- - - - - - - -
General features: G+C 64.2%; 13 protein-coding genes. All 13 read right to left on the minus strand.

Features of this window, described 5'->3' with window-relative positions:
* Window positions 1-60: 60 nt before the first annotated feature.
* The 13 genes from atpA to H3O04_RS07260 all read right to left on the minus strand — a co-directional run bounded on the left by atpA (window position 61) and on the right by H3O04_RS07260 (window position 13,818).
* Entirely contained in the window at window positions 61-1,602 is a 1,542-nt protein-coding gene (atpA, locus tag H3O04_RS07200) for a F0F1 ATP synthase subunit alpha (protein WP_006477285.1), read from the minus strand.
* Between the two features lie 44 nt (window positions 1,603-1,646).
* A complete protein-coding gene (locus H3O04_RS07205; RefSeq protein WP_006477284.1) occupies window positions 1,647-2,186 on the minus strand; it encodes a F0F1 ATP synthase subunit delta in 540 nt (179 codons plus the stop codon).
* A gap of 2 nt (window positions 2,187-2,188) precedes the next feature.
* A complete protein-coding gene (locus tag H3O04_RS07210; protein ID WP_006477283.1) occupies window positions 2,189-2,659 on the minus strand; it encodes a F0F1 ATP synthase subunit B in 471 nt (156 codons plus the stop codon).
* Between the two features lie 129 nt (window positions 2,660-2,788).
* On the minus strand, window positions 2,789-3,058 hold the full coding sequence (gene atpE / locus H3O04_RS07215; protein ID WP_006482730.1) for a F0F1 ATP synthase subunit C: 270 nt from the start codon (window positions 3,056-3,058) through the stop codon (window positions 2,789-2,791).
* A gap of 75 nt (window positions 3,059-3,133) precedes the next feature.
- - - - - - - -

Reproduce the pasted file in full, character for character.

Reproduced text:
General features: G+C 64.2%; 13 protein-coding genes. All 13 read right to left on the minus strand.

Features of this window, described 5'->3' with window-relative positions:
* Window positions 1-60: 60 nt before the first annotated feature.
* The 13 genes from atpA to H3O04_RS07260 all read right to left on the minus strand — a co-directional run bounded on the left by atpA (window position 61) and on the right by H3O04_RS07260 (window position 13,818).
* Entirely contained in the window at window positions 61-1,602 is a 1,542-nt protein-coding gene (atpA, locus tag H3O04_RS07200) for a F0F1 ATP synthase subunit alpha (protein WP_006477285.1), read from the minus strand.
* Between the two features lie 44 nt (window positions 1,603-1,646).
* A complete protein-coding gene (locus H3O04_RS07205; RefSeq protein WP_006477284.1) occupies window positions 1,647-2,186 on the minus strand; it encodes a F0F1 ATP synthase subunit delta in 540 nt (179 codons plus the stop codon).
* A gap of 2 nt (window positions 2,187-2,188) precedes the next feature.
* A complete protein-coding gene (locus tag H3O04_RS07210; protein ID WP_006477283.1) occupies window positions 2,189-2,659 on the minus strand; it encodes a F0F1 ATP synthase subunit B in 471 nt (156 codons plus the stop codon).
* Between the two features lie 129 nt (window positions 2,660-2,788).
* On the minus strand, window positions 2,789-3,058 hold the full coding sequence (gene atpE / locus H3O04_RS07215; protein ID WP_006482730.1) for a F0F1 ATP synthase subunit C: 270 nt from the start codon (window positions 3,056-3,058) through the stop codon (window positions 2,789-2,791).
* A gap of 75 nt (window positions 3,059-3,133) precedes the next feature.